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The Suffolk Journal

Your School. Your Paper. Since 1936.

The Suffolk Journal

Your School. Your Paper. Since 1936.

The Suffolk Journal

Products promote sustainability at NESAD show

Photo+courtesy+of+Karen+Clarke+
Photo courtesy of Karen Clarke

By Abbey Wilson

Green, sustainable materials from 15 different vendors were up for show at the New England School of Design’s annual Sustainable Design Trade Show.

Professor of Interior Architecture at NESAD, Karen Clarke, said that the focus of the show, which was held last Wednesday in the St. James Galleria Atrium, was to expose students to sustainable materials.

The show, which was put together by NESAD graduate students Meagan Campolong, Angela Lee, and Farida Sadliwala, displayed a wide variety of green products from fabrics made of recycled materials to water efficient toilets.

The bright sun shining in through the windows made for a great backdrop, especially to those vendors whose products can only really be appreciated by being held up to the light. The buzz of conversation filled the room as information flowed from vendors to attendees.

Walking through the crowded space, everyone listening to all the various pitches about the products being displayed felt a little like stepping into the future. Every product looked sleek and shiny, boasting of such terms as cradle-to-cradle, which means that the products are waste-free and made of recycled materials.

Many of the products had commercial uses, making their applications vast. All of the representatives of the companies were open, friendly and willing to answer any questions that arose. The show was a success, drawing a huge crowd.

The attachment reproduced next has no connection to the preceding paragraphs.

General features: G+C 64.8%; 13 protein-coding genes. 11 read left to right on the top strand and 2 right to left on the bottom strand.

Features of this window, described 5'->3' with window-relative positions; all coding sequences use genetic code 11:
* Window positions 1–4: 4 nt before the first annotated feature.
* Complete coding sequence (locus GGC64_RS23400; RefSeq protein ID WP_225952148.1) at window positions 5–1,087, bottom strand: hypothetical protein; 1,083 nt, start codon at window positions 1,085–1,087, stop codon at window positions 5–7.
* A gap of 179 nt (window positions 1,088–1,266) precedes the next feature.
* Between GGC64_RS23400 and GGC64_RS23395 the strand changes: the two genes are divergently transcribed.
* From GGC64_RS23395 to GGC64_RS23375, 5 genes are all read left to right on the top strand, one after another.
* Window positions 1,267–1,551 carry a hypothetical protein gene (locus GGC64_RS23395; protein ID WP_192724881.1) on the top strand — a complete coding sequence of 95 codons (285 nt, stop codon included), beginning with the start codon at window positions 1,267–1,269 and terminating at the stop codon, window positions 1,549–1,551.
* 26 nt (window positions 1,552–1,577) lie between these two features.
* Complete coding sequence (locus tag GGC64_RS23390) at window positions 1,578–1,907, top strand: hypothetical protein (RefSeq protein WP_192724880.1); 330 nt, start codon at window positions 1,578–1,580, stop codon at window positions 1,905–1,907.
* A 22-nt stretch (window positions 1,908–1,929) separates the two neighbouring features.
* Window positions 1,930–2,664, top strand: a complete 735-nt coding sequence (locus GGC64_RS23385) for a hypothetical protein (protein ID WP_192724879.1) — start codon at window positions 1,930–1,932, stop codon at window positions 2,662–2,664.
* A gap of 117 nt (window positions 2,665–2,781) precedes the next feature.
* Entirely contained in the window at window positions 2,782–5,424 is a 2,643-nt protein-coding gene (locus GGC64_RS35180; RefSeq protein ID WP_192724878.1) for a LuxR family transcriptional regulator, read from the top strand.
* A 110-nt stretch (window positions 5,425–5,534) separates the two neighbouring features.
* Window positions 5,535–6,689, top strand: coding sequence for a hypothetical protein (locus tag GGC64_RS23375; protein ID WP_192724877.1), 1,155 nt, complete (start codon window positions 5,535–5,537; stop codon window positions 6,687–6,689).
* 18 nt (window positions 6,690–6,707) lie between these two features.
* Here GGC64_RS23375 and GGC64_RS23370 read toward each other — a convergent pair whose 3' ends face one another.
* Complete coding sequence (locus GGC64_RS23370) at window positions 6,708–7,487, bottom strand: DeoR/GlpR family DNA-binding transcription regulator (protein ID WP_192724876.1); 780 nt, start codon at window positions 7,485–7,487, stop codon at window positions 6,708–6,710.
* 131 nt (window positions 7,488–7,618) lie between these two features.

Upon entry, attendees were given a bookmark with each vendor’s name on it and told that if they got all of the boxes signed, they could enter into a raffle to win a prize. The goal was to have everyone visit all of the vendors and learn as much as they could about sustainable materials.

Sherwin Williams, a company that produces paint, displayed its line of products that have no volatile organic compounds, making them safe to use in healthcare facilities, as well as their cans, which are made from recycled materials. Another company, Arc-Com Fabrics Inc., makes fabrics that are “made of recycled materials that also reduce pollution and waste,” according to their website.

One company, Patcraft, made a point to mention that its various flooring materials are inexpensive to install and maintain. This was an important point to make, as most environmentally friendly materials cost extra.

It was clear that the products displayed were all dedicated to making less of an impact on the environment while lasting a long time. The show exposed students to how accessible environmentally friendly materials are.

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Products promote sustainability at NESAD show